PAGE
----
Yet, if my premise is correct than it seems that the proprietor has no right to exclude either an un-armed cop nor an un-armed non-cop from his premises.

      Now, if the armed cop comes for lunch and along comes an armed non-cop comes for lunch, on what basis does the proprietor exclude the armed non-cop? Is it because the:
      – cop is armed by the POWER of the State; whereas,
      – non-cop is armed by RIGHT of the People guaranteed by the Constitution?

      From whence came the State’s power to arm its agents? By delegation by the People? An unalienable right which becomes stronger upon delegation to the State?

      There is something wrong with this reasoning that makes me deeply suspicious of the proposition that the proprietor’s property right trumps the citizen’s right to bear arms while it does NOT trump the cop’s POWER to bear arms.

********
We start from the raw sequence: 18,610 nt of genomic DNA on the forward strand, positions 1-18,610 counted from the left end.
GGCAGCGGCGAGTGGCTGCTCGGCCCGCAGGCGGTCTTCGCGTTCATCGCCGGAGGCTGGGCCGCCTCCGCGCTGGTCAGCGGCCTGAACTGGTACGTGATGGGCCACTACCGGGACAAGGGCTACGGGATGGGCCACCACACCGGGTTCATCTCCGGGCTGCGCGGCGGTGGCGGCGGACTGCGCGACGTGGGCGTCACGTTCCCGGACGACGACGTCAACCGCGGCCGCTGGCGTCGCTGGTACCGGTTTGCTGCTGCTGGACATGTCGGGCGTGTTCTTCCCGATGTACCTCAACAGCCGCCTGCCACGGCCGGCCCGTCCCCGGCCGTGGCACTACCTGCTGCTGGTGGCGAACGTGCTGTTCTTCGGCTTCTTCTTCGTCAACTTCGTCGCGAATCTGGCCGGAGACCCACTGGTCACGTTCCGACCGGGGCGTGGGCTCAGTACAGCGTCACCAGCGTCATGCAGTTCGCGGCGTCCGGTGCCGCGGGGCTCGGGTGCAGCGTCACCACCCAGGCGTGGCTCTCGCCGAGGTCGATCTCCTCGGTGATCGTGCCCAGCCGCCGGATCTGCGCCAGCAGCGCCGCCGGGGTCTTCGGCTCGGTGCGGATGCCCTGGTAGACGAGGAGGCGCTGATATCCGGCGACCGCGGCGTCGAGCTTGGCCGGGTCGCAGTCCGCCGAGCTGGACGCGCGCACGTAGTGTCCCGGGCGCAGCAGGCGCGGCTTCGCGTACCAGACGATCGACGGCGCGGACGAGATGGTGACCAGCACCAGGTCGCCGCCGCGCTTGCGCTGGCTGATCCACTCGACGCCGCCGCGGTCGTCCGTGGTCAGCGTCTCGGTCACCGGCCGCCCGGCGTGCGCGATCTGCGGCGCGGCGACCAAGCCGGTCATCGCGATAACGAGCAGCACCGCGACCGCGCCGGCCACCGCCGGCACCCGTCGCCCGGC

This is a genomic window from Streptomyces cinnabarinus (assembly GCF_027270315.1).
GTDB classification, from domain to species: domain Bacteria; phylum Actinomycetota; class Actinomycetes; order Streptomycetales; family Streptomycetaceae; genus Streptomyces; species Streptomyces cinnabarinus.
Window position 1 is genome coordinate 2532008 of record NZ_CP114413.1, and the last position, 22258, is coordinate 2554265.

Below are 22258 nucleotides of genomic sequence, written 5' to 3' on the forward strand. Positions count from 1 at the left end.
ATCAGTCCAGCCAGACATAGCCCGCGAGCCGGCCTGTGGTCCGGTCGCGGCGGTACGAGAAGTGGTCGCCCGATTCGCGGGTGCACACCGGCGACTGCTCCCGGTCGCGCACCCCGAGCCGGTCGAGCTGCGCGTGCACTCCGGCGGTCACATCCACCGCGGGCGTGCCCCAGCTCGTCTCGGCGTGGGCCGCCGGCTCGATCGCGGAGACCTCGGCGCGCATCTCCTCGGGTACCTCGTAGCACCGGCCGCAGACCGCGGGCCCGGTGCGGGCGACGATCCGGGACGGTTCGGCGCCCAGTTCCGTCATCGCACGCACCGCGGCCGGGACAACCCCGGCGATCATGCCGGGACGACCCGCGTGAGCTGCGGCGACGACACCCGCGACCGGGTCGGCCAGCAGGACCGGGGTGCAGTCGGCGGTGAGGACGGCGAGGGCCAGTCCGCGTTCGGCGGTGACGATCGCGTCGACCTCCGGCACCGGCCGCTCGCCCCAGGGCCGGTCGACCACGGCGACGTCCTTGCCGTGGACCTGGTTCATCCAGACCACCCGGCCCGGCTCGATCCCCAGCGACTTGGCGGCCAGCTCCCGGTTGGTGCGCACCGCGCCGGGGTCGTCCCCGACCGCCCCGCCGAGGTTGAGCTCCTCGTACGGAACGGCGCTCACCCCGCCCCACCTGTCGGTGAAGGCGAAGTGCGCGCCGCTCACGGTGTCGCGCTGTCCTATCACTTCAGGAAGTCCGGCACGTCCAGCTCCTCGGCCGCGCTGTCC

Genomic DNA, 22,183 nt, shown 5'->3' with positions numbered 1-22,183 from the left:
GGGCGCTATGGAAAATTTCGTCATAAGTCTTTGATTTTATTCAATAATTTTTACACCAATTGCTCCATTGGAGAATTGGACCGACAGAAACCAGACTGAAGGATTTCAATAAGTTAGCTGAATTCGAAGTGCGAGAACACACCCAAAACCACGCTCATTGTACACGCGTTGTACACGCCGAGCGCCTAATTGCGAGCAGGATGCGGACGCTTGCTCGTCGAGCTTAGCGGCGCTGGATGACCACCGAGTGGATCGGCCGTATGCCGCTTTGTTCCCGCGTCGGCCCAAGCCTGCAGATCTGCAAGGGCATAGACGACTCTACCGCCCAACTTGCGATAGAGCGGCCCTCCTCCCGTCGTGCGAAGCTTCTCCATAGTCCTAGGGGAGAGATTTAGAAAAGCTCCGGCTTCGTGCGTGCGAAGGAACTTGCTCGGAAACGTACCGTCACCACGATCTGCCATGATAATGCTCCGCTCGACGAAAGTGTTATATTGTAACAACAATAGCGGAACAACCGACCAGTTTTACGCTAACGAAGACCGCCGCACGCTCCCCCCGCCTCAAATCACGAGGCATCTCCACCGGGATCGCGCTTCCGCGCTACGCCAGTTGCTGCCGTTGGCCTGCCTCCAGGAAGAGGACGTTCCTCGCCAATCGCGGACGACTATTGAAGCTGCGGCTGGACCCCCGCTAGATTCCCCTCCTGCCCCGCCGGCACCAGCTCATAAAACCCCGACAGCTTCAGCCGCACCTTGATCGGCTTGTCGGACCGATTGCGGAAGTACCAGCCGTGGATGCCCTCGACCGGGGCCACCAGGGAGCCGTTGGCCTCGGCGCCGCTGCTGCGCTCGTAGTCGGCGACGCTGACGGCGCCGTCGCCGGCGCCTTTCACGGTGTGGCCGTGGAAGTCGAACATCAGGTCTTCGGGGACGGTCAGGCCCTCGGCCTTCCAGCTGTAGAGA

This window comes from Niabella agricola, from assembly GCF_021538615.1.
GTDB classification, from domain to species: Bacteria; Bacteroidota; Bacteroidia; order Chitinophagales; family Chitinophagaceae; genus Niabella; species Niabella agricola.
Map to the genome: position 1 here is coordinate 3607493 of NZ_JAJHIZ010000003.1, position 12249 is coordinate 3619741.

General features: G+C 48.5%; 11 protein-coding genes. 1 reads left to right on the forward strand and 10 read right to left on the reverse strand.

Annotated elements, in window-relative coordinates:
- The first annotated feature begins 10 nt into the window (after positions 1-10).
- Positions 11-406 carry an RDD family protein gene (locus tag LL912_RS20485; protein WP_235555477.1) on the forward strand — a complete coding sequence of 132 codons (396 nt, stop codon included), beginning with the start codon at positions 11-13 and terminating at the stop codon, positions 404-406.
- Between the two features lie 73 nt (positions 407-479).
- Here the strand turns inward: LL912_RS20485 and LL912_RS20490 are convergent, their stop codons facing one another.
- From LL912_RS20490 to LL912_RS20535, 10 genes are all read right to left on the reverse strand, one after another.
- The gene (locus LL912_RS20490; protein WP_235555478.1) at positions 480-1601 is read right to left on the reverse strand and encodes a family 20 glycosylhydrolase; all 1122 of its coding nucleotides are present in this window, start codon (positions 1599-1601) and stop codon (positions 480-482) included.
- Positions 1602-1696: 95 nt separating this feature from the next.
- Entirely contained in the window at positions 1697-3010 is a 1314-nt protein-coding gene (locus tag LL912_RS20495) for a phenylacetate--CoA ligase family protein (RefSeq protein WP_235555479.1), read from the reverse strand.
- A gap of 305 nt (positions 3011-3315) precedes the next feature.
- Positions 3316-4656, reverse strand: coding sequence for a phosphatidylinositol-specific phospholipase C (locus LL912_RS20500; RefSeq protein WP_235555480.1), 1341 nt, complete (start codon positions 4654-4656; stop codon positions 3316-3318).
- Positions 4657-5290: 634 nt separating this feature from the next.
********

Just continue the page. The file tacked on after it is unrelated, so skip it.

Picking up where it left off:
• The fact that any service member would be called out for being armed should give us pause and is the real problem.

  3. Awful House? It’s just an expensive place to go for garbage diner food after a night out. Would anyone really eat there sober-ish?

      • 3 eggs, hash browns, pancakes, and a soda was almost a 10 spot, sans gratuity a decade ago. Perhaps that has changed, and I have missed it. The meals were always designed to be incomplete, so you had to build a decent order ala carte.

        Back in the day, rollin’ in at 5 am with a girl on the way back to my place, I didn’t care too much. Now that being a man who can cook is hip, I skip the diner.

    • I love Waffle House, i have all my life. We don’t have any where I live but if I am on a trip in an area that has one, I will stop at least once.